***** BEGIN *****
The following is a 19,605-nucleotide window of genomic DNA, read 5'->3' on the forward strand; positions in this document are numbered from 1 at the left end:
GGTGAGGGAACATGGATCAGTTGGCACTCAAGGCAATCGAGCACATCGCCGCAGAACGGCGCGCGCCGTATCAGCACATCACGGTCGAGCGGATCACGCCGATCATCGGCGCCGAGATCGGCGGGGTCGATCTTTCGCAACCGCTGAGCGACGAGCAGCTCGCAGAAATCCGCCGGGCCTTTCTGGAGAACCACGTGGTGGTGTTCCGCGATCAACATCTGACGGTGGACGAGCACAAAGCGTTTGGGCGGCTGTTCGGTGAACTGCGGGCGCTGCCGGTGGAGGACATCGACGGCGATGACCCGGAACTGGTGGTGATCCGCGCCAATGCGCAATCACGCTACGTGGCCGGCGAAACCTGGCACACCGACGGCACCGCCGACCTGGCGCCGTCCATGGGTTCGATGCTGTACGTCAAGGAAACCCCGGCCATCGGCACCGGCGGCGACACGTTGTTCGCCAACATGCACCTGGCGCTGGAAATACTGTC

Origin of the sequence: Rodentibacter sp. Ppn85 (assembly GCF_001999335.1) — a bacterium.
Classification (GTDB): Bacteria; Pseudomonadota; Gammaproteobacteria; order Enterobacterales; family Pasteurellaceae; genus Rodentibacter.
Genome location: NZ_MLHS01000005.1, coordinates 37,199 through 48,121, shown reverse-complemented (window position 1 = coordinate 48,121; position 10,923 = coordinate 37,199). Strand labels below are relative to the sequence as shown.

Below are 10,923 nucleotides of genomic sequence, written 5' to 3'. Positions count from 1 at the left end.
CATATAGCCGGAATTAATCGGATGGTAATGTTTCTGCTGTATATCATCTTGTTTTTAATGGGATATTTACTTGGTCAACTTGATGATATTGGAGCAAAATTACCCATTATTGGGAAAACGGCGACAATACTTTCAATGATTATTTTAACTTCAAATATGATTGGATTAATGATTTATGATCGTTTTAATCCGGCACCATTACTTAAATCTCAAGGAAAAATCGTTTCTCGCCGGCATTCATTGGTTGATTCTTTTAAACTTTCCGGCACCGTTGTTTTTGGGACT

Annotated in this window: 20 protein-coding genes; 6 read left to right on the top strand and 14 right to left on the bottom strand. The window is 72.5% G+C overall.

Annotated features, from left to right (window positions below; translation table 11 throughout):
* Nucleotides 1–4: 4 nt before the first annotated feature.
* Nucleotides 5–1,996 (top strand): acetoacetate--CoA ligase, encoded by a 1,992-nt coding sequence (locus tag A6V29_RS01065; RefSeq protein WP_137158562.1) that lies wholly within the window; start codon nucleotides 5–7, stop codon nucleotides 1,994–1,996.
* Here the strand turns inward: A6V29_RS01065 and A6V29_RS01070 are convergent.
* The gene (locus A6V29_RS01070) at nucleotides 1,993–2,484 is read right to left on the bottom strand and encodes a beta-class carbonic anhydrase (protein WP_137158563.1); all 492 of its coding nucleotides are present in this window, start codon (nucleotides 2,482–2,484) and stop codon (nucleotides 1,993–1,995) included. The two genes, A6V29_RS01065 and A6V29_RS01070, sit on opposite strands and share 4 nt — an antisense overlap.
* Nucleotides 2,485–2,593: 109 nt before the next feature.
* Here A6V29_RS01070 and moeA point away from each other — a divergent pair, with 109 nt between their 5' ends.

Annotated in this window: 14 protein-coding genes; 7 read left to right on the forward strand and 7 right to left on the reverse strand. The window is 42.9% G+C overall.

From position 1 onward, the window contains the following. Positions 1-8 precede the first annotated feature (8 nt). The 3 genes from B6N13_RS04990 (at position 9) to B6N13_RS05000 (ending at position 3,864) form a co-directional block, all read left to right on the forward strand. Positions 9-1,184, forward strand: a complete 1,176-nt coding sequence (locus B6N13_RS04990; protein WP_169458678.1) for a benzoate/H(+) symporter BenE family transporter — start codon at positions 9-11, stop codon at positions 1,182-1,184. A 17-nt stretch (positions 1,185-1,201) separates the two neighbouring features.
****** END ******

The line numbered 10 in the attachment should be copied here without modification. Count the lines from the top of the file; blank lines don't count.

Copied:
* Nucleotides 1–4: 4 nt before the first annotated feature.